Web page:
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BY DAN KIEHL, Senior Pastor, Oakwood Presbyterian Church

     I remember one evening when I was looking forward to watching one of the late-night talk shows. I heard that one of my favorite actresses would be making a rare appearance and I was anxious to learn more about what she was like. She had earned my respect and admiration not only for her exceptional acting abilities but also for her taste in movie roles. She always played characters who were noble, refined, classy, and intelligent. What a shock it was to witness her behavior during that interview!  It turned out that in real life she was crass, immature, self-absorbed, and self-indulgent. As disillusioned as I was, I did come away from the experience with a greater appreciation for her acting abilities, since her true personality was so radically different than the roles she played!

     I have never wanted to be an actor. I tried it once in high school and found no pleasure in it. Maybe it felt too much like real life – in many of the roles that I play in life it so often seems like I am only an actor. Many days, when I go to work I put on my “good pastor” mask and hope that no one will see through the façade. When I come home I exchange that mask for a “good husband” mask. When I call my friend, I have to do my best “caring friend” impression. Sometimes my weariness at the end of a day is just the emotional let-down after a series of performances.

     Of course, I’m not saying that any of these personas in my life are completely inauthentic, but the reality is not what I want the perception of others to be, so I keep playing the parts. They say that you can judge a great actor by how effectively he makes you forget that he’s acting. Sometimes my acting in the roles of my life is so bad that a child can tell that I’m pretending. But sometimes I act so well that even I forget that I’m pretending.

     During His earthly ministry, Jesus condemned no sin more vigorously than the sin of hypocrisy. Interestingly, the Greek word that is translated “hypocrite” in the New Testament, is a word borrowed from the theater, and it means “actor.” So a hypocrite is someone who takes on the appearance and plays the role of someone that doesn’t correspond to his real self. Jesus’ harshest language was reserved for His descriptions of the Pharisees, religious leaders who reveled in their reputation for deep piety and impeccable theology. Jesus, who could see all the way through them, said to them, “You are like whitewashed tombs, which look beautiful on the outside but on the inside are full of dead men’s bones and everything unclean” (Matthew 23:27). He warned His disciples, “Be on your guard against the yeast of the Pharisees, which is hypocrisy. There is nothing concealed that will not be disclosed, or hidden that will not be made known” (Luke 12:1-2). I can’t think of more frightening words; one day all of our masks will be ripped off of our faces, and we will be fully exposed. I could not bear that thought if I didn’t have the hope of the Gospel – I know that Jesus Christ died for my sins and that I will be covered on that day with the robes of His righteousness.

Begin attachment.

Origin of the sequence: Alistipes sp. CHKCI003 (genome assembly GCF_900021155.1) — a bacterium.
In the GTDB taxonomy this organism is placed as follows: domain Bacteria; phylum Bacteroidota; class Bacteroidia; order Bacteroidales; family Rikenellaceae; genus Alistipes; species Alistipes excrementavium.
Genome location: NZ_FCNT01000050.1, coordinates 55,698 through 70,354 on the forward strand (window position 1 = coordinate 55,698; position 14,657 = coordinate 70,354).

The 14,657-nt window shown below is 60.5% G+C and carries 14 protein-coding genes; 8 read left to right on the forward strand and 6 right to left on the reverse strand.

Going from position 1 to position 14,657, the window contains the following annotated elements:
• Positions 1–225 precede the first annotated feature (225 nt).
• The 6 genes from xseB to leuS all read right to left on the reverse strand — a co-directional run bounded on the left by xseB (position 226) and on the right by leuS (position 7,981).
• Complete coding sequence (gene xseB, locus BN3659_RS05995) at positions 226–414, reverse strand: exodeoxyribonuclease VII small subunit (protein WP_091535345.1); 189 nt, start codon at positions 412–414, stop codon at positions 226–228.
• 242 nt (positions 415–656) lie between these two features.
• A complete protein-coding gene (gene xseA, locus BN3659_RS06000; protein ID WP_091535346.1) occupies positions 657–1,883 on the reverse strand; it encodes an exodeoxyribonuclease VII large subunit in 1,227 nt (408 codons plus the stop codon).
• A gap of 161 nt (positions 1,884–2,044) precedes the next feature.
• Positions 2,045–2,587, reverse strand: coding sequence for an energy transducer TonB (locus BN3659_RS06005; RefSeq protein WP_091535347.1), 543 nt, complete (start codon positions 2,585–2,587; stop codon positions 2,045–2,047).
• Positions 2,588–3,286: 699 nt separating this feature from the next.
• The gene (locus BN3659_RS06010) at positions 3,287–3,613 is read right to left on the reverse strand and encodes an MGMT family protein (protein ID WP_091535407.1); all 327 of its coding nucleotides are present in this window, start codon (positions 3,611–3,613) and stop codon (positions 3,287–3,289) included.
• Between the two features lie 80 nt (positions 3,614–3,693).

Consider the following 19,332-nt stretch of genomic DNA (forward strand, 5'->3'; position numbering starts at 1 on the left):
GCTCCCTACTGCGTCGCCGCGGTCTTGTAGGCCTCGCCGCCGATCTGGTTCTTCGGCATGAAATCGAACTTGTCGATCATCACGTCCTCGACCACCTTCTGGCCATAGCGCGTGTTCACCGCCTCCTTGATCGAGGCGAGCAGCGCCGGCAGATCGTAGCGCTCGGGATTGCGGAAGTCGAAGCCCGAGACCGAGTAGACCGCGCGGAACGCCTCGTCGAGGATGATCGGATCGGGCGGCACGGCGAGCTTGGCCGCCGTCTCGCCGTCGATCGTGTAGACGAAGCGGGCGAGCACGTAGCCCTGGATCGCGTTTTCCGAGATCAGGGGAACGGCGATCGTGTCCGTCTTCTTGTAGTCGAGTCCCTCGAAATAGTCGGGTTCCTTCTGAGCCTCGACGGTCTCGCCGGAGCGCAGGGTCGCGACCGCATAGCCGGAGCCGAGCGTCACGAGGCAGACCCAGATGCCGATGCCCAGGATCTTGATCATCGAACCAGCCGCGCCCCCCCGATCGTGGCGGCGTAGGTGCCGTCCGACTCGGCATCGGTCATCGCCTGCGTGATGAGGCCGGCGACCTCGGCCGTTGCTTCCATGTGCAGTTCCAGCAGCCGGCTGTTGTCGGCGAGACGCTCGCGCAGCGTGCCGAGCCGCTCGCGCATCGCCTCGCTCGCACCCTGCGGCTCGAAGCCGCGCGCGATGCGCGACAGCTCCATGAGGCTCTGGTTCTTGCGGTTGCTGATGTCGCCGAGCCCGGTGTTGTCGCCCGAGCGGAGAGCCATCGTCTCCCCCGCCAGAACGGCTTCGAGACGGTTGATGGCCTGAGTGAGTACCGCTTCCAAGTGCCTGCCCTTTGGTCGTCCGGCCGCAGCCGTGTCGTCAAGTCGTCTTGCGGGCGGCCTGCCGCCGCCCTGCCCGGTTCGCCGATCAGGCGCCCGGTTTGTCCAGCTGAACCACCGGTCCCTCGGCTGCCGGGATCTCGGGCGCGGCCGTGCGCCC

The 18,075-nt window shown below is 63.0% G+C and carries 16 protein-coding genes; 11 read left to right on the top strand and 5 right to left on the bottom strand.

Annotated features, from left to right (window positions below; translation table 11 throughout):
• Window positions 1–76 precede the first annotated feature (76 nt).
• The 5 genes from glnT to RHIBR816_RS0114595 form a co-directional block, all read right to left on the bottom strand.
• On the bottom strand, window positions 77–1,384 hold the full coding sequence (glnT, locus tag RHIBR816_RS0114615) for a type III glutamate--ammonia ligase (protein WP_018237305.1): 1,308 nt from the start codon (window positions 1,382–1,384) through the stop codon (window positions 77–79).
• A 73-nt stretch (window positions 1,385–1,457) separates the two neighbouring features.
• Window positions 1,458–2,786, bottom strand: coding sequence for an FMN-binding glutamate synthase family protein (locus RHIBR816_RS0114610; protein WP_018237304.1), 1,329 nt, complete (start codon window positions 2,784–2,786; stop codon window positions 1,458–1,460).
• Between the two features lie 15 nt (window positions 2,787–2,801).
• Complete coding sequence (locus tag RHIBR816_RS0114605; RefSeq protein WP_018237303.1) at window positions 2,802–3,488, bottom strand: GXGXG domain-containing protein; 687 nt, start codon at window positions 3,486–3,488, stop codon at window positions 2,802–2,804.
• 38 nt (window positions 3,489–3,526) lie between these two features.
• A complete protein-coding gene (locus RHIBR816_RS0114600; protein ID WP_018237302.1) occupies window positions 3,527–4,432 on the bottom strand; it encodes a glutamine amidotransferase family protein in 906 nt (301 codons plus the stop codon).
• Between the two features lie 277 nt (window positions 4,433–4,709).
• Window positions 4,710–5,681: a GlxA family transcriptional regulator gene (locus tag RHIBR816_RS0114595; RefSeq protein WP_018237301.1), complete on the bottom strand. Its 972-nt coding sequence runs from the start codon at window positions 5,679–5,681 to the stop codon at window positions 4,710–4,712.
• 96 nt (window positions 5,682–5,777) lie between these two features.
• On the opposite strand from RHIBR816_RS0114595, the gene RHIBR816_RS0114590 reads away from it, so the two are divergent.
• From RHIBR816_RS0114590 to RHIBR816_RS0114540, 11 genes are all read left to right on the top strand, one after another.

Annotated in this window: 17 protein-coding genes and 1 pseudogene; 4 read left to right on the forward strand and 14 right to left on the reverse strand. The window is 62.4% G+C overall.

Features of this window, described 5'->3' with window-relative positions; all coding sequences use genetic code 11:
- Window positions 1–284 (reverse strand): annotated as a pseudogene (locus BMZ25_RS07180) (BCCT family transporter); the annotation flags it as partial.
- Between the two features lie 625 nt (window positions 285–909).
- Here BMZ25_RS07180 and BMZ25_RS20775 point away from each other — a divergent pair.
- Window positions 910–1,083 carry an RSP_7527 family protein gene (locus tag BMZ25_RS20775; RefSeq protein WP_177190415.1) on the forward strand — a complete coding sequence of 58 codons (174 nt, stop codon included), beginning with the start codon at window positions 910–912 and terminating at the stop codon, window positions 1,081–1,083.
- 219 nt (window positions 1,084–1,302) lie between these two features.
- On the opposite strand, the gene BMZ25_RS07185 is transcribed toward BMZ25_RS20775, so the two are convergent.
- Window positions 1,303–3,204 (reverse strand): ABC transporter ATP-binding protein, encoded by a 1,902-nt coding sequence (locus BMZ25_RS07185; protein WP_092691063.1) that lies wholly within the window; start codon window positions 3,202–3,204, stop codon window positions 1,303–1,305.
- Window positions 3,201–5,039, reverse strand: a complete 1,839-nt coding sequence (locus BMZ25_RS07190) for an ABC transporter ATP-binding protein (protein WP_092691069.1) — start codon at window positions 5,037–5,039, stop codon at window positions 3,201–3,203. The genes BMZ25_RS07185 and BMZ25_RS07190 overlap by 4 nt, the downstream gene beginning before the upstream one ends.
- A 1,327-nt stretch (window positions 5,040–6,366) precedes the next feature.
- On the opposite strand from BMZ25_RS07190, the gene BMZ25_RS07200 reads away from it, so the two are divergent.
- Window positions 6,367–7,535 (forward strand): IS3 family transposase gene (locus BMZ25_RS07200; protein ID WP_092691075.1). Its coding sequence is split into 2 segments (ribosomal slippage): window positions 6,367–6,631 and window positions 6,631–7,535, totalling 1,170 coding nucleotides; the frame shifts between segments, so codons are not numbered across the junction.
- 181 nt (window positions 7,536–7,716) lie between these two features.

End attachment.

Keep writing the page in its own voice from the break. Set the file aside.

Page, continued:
As a recovering hypocrite (yes, the church and her pulpits are filled with recovering hypocrites!) I know that my hope lies in two things: first of all, that God’s word promises me, “He who began a good work in you will carry it on to completion until the day of Christ Jesus.” (Philippians 1:6). By His grace, what is good and true and admirable in me is more real than it used to be, and He will continue to change me. Second, the more I understand the grace that is in Christ, the less I need to fear exposure before God and others. I can be transparent, honest, and authentic… I can be me.